Academic journal article The Science Teacher

New Climate Record

Academic journal article The Science Teacher

New Climate Record

Article excerpt

[ILLUSTRATION OMITTED]

A stalagmite in a West Virginia cave has yielded the most detailed geological record to date on climate cycles in eastern North America over the past 7,000 years. The new study confirms that during periods when Earth received less solar radiation, the Atlantic Ocean cooled, icebergs increased, and precipitation fell, creating a series of centurylong droughts.

A research team led by Ohio University geologist Gregory Springer examined the trace metal strontium and carbon and oxygen isotopes in the stalagmite, which preserved climate conditions averaged over periods as brief as a few years. The scientists found evidence of at least seven major drought periods during the Holocene era. "This really nails down the idea of solar influence on continental drought," says Springer, an assistant professor of geological sciences. The findings are published online in the journal Geophysical Research Letters.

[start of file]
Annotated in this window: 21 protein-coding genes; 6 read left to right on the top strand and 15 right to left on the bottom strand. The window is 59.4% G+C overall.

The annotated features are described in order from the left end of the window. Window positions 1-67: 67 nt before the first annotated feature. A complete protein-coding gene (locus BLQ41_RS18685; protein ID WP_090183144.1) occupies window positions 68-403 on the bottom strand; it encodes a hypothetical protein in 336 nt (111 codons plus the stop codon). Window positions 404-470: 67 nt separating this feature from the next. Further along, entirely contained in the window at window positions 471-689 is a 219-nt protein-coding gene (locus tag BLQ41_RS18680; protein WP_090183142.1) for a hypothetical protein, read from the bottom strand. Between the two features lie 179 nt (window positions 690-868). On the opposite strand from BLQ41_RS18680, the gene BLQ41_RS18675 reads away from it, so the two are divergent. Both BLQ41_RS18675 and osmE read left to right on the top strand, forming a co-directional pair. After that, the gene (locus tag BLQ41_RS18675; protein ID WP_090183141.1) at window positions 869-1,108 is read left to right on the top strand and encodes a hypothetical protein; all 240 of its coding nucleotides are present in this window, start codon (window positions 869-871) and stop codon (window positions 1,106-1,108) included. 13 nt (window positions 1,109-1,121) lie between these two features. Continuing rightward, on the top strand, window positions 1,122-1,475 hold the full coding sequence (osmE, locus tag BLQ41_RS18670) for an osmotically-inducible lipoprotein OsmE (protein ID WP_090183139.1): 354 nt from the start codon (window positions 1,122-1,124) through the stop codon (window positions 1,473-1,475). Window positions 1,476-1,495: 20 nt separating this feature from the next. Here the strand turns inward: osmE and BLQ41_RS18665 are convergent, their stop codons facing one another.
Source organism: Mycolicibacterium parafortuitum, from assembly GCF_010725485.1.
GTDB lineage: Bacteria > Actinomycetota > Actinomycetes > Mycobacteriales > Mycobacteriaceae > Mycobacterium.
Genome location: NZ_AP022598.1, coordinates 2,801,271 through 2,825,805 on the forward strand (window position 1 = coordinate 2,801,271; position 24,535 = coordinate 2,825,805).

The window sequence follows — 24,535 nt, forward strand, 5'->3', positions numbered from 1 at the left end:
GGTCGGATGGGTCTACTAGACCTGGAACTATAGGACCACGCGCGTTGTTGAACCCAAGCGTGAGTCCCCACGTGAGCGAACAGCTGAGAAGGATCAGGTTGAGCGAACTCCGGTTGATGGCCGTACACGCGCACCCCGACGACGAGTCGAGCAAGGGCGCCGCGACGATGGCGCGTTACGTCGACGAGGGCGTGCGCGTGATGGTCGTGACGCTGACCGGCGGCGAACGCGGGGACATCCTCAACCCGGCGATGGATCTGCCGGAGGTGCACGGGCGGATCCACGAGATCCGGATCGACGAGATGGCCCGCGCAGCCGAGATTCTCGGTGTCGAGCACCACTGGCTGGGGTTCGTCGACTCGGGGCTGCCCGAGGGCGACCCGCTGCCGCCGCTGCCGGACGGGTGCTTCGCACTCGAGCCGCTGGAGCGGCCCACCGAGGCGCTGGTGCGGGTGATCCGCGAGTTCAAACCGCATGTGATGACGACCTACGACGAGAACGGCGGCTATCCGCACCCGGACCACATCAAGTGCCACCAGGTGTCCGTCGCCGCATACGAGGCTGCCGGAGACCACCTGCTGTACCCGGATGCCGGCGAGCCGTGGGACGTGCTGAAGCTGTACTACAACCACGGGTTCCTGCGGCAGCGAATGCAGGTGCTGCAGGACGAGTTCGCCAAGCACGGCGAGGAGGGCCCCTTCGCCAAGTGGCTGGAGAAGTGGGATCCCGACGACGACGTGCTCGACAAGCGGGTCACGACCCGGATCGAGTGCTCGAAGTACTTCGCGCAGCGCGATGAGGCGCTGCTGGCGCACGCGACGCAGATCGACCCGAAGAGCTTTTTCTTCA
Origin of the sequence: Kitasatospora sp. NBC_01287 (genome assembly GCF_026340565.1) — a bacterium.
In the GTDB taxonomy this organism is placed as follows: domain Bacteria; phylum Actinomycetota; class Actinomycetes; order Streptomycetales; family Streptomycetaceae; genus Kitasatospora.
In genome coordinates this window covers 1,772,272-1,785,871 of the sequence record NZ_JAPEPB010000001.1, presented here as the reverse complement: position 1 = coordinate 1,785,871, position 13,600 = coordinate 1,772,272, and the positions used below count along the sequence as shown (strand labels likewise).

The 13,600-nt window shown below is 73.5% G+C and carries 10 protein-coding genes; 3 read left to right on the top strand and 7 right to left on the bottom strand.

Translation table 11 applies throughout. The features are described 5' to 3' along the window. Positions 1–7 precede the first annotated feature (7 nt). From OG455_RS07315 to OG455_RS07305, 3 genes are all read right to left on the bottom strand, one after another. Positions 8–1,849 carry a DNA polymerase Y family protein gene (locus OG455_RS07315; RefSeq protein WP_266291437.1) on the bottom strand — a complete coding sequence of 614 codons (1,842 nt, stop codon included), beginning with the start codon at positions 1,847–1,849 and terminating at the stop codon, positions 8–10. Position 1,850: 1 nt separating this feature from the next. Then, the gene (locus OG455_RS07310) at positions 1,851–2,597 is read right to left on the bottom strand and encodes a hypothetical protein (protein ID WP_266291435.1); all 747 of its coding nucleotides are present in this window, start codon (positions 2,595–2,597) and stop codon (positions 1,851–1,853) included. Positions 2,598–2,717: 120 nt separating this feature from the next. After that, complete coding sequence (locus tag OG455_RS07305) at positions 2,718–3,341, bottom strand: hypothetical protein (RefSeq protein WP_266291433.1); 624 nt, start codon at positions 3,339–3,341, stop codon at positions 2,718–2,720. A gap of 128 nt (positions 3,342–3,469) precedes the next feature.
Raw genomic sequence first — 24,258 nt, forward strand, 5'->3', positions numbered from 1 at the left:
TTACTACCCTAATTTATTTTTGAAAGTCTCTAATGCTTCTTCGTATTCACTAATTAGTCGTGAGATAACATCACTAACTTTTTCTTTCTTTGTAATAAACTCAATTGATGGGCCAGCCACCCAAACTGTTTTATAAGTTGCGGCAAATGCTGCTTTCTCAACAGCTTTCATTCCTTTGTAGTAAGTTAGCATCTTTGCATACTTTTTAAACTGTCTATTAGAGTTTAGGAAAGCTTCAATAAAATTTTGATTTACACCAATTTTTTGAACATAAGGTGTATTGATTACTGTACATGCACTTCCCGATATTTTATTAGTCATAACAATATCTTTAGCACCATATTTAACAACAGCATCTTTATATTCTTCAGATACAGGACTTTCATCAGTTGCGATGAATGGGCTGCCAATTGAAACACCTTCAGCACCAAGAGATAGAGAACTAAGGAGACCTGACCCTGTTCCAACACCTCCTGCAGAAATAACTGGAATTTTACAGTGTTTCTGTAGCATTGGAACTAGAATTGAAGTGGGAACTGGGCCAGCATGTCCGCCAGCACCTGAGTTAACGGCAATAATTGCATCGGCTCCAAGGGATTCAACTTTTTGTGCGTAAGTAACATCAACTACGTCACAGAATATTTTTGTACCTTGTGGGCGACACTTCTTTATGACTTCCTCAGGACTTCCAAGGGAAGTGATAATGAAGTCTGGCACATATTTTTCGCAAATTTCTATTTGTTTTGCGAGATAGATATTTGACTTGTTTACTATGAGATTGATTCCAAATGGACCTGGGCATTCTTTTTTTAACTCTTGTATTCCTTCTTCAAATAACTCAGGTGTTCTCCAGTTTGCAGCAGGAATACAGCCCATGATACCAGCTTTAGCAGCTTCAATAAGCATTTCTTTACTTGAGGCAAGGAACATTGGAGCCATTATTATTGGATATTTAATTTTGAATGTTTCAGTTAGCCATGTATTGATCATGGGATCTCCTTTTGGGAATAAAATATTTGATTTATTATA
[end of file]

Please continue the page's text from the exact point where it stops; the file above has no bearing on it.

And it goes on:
Geologist Gerald Bond suggested that every 1,500 years, weak solar activity caused by fluctuations in the Sun's magnetic fields cools the north Atlantic Ocean and creates more icebergs and ice rafting, or the movement of sediment to ocean floors. …

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